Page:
Using natural resources carefully

The process of turning from liquid into vapor

A device for removing impurities from a liquid

Water we can use for cooking, cleaning and drinking

Things that can contaminate or foul our environment

Rain, snow, sleet or hail that falls to the ground

A mechanical device used to raise or move liquids

Water with a high salt content, usually found in the ocean

A series of underground pipes that carry wastewater

The cycle by which water circulates between the Earth’s oceans, atmosphere and land

Lesson 1: The Water Cycle  

plants

Objective

Make a miniature environment to see the water cycle at work.

Purpose of Activity

Apply Skills, Create

21st Century Skills

Critical Thinking

Cognitive Level

Strategic and Extended Thinking

Class Time

45 minutes over three days

Materials
  • Soil
  • Water
  • Small plastic bowl
  • Large, clear plastic container or an old aquarium
  • Plastic wrap
  • Plastic trees, animals, boat, etc. (optional)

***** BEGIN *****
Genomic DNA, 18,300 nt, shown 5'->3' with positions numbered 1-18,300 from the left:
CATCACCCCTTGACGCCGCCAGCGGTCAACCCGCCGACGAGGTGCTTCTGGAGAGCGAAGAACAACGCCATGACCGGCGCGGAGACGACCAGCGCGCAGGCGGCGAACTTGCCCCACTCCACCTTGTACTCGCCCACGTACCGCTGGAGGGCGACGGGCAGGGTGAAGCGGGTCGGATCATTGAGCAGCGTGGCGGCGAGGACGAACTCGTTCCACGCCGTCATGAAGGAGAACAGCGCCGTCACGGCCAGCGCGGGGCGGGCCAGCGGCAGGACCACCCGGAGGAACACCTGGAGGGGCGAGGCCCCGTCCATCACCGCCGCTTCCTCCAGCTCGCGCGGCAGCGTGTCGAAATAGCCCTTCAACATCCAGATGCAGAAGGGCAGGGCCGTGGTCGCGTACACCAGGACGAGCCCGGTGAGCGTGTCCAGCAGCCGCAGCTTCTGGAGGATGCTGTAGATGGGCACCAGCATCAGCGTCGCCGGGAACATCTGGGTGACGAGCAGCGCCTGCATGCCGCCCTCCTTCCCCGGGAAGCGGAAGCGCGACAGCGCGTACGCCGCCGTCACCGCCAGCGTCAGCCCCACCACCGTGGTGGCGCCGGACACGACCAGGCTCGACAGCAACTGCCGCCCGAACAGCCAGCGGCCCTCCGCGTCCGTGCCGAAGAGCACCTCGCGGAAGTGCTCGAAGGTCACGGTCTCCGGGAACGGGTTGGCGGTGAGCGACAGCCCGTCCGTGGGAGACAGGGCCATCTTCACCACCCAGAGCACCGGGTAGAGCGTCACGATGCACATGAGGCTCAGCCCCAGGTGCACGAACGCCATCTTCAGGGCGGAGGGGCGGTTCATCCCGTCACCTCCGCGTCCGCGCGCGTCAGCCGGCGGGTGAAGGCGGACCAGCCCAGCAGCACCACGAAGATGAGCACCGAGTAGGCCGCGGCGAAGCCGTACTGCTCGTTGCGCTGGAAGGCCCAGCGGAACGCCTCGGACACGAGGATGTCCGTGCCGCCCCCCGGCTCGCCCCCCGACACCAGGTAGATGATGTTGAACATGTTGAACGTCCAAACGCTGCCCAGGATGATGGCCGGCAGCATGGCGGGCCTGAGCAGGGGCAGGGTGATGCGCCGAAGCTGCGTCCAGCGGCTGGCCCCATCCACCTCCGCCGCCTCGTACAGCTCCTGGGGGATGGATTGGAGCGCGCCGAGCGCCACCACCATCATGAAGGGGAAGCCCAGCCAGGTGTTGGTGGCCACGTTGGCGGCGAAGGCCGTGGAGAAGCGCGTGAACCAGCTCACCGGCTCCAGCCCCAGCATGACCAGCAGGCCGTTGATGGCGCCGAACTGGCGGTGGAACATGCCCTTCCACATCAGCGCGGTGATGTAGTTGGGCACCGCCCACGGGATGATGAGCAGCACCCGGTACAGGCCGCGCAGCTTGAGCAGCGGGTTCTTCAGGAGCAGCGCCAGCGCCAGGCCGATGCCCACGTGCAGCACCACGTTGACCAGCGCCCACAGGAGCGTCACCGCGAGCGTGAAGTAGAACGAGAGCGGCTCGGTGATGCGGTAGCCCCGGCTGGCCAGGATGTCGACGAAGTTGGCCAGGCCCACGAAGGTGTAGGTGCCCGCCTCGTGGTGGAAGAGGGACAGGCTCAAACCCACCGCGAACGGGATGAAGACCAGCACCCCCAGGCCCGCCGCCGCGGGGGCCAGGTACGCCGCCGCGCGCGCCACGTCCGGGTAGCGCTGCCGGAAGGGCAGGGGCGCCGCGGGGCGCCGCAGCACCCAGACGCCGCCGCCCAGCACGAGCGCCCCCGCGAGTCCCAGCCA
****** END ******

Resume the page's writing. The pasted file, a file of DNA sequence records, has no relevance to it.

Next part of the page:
• Tape or large rubber band
  • Bag of ice (optional)
  • Heat lamp (optional)
Procedure
  1. Arrange the soil in the container to make mountains, plateaus, hills and a lake basin. Place the small plastic bowl in the lake basin. Fill the bowl with water. Add any plastic animals, trees or boats to the environment. Cover the container tightly with plastic wrap and secure it by means of tape or the band. Place the container near a sunny window.
  2. Discuss what is expected to happen in the container.
  3. Depending on the amount of sun, the project may take one to three days. In order to speed up the process, a bag of ice may be placed on one end of the covered container, while a heat lamp is focused on the other.
  4. Watch for condensation on the plastic wrap “sky” of the container. When enough moisture collects, it will fall onto the landforms as precipitation.